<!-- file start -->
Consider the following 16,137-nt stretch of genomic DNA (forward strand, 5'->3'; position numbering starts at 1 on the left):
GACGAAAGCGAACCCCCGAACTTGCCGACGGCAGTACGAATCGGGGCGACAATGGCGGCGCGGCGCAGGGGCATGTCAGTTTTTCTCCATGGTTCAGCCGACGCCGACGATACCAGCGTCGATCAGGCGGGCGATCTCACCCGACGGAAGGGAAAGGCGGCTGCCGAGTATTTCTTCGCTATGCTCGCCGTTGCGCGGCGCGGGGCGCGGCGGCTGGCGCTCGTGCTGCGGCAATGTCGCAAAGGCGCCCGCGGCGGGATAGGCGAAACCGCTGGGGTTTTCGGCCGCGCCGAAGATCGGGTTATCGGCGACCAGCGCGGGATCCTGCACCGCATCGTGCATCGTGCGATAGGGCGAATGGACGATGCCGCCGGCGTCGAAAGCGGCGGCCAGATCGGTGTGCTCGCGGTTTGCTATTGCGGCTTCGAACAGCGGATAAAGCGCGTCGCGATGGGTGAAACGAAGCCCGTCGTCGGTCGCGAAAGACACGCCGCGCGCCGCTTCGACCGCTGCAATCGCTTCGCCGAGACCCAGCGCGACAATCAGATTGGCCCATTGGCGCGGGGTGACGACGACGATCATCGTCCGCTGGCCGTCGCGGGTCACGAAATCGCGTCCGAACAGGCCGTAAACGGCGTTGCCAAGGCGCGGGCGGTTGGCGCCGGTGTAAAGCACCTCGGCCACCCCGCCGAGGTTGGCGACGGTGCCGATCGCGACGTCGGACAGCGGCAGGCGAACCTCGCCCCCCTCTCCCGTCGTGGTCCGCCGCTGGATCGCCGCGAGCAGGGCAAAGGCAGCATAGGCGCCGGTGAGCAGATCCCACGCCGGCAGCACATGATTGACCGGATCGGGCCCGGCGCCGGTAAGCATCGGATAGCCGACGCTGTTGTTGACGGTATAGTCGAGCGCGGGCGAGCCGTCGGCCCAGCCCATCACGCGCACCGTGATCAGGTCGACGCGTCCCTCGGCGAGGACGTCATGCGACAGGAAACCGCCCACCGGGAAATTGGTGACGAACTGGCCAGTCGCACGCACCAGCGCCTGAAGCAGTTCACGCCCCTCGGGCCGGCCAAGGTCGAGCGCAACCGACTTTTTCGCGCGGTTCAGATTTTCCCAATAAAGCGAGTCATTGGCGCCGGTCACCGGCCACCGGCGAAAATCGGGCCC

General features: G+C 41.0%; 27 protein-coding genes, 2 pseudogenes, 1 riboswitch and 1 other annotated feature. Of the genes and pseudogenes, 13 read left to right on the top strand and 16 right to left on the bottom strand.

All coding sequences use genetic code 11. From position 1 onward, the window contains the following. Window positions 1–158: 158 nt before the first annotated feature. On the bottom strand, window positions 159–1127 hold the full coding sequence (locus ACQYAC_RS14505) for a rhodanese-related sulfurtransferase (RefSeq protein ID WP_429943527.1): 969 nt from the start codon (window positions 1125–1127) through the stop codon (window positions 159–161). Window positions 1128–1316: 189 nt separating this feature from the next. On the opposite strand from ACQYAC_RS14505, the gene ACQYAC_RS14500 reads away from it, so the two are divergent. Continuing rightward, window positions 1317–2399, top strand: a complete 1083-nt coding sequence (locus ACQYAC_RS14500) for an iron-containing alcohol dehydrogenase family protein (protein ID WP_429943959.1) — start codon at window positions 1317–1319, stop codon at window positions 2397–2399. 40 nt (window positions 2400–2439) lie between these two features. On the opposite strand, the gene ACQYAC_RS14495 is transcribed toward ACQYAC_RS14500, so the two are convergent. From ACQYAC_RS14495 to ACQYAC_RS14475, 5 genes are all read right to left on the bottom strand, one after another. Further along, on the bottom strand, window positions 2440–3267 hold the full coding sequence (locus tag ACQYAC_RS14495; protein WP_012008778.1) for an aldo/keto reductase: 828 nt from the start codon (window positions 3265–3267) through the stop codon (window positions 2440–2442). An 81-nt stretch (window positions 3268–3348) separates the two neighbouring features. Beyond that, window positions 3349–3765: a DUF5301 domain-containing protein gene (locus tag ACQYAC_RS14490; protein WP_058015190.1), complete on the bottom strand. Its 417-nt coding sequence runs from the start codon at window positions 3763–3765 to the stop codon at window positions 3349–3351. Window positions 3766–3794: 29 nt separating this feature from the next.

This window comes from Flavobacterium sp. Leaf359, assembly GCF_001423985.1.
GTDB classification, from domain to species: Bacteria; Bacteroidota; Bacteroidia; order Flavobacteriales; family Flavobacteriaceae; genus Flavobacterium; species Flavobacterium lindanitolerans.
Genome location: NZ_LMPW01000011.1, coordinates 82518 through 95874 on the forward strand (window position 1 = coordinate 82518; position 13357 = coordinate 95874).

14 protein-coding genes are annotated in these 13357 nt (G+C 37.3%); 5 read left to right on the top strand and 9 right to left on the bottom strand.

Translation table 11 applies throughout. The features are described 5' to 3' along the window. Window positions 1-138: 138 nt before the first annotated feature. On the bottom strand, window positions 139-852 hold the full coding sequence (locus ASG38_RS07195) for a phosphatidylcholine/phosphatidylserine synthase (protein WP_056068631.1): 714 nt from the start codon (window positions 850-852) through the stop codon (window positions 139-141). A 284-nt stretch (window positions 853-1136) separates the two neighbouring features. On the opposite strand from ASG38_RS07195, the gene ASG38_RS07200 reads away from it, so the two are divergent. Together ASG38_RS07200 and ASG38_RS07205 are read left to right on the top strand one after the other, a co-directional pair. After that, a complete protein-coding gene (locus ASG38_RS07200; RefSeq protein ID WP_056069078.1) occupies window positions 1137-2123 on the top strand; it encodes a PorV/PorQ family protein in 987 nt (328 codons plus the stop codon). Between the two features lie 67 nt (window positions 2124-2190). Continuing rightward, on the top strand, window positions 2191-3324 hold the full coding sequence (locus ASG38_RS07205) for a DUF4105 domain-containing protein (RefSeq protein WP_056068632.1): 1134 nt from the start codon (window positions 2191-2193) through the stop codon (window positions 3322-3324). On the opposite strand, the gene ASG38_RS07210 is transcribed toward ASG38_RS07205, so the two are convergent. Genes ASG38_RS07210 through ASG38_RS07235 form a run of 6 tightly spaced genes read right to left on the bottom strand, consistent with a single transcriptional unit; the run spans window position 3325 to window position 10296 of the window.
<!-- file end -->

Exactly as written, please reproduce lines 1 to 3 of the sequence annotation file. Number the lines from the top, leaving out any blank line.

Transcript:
Consider the following 16,137-nt stretch of genomic DNA (forward strand, 5'->3'; position numbering starts at 1 on the left):
GACGAAAGCGAACCCCCGAACTTGCCGACGGCAGTACGAATCGGGGCGACAATGGCGGCGCGGCGCAGGGGCATGTCAGTTTTTCTCCATGGTTCAGCCGACGCCGACGATACCAGCGTCGATCAGGCGGGCGATCTCACCCGACGGAAGGGAAAGGCGGCTGCCGAGTATTTCTTCGCTATGCTCGCCGTTGCGCGGCGCGGGGCGCGGCGGCTGGCGCTCGTGCTGCGGCAATGTCGCAAAGGCGCCCGCGGCGGGATAGGCGAAACCGCTGGGGTTTTCGGCCGCGCCGAAGATCGGGTTATCGGCGACCAGCGCGGGATCCTGCACCGCATCGTGCATCGTGCGATAGGGCGAATGGACGATGCCGCCGGCGTCGAAAGCGGCGGCCAGATCGGTGTGCTCGCGGTTTGCTATTGCGGCTTCGAACAGCGGATAAAGCGCGTCGCGATGGGTGAAACGAAGCCCGTCGTCGGTCGCGAAAGACACGCCGCGCGCCGCTTCGACCGCTGCAATCGCTTCGCCGAGACCCAGCGCGACAATCAGATTGGCCCATTGGCGCGGGGTGACGACGACGATCATCGTCCGCTGGCCGTCGCGGGTCACGAAATCGCGTCCGAACAGGCCGTAAACGGCGTTGCCAAGGCGCGGGCGGTTGGCGCCGGTGTAAAGCACCTCGGCCACCCCGCCGAGGTTGGCGACGGTGCCGATCGCGACGTCGGACAGCGGCAGGCGAACCTCGCCCCCCTCTCCCGTCGTGGTCCGCCGCTGGATCGCCGCGAGCAGGGCAAAGGCAGCATAGGCGCCGGTGAGCAGATCCCACGCCGGCAGCACATGATTGACCGGATCGGGCCCGGCGCCGGTAAGCATCGGATAGCCGACGCTGTTGTTGACGGTATAGTCGAGCGCGGGCGAGCCGTCGGCCCAGCCCATCACGCGCACCGTGATCAGGTCGACGCGTCCCTCGGCGAGGACGTCATGCGACAGGAAACCGCCCACCGGGAAATTGGTGACGAACTGGCCAGTCGCACGCACCAGCGCCTGAAGCAGTTCACGCCCCTCGGGCCGGCCAAGGTCGAGCGCAACCGACTTTTTCGCGCGGTTCAGATTTTCCCAATAAAGCGAGTCATTGGCGCCGGTCACCGGCCACCGGCGAAAATCGGGCCC

General features: G+C 41.0%; 27 protein-coding genes, 2 pseudogenes, 1 riboswitch and 1 other annotated feature. Of the genes and pseudogenes, 13 read left to right on the top strand and 16 right to left on the bottom strand.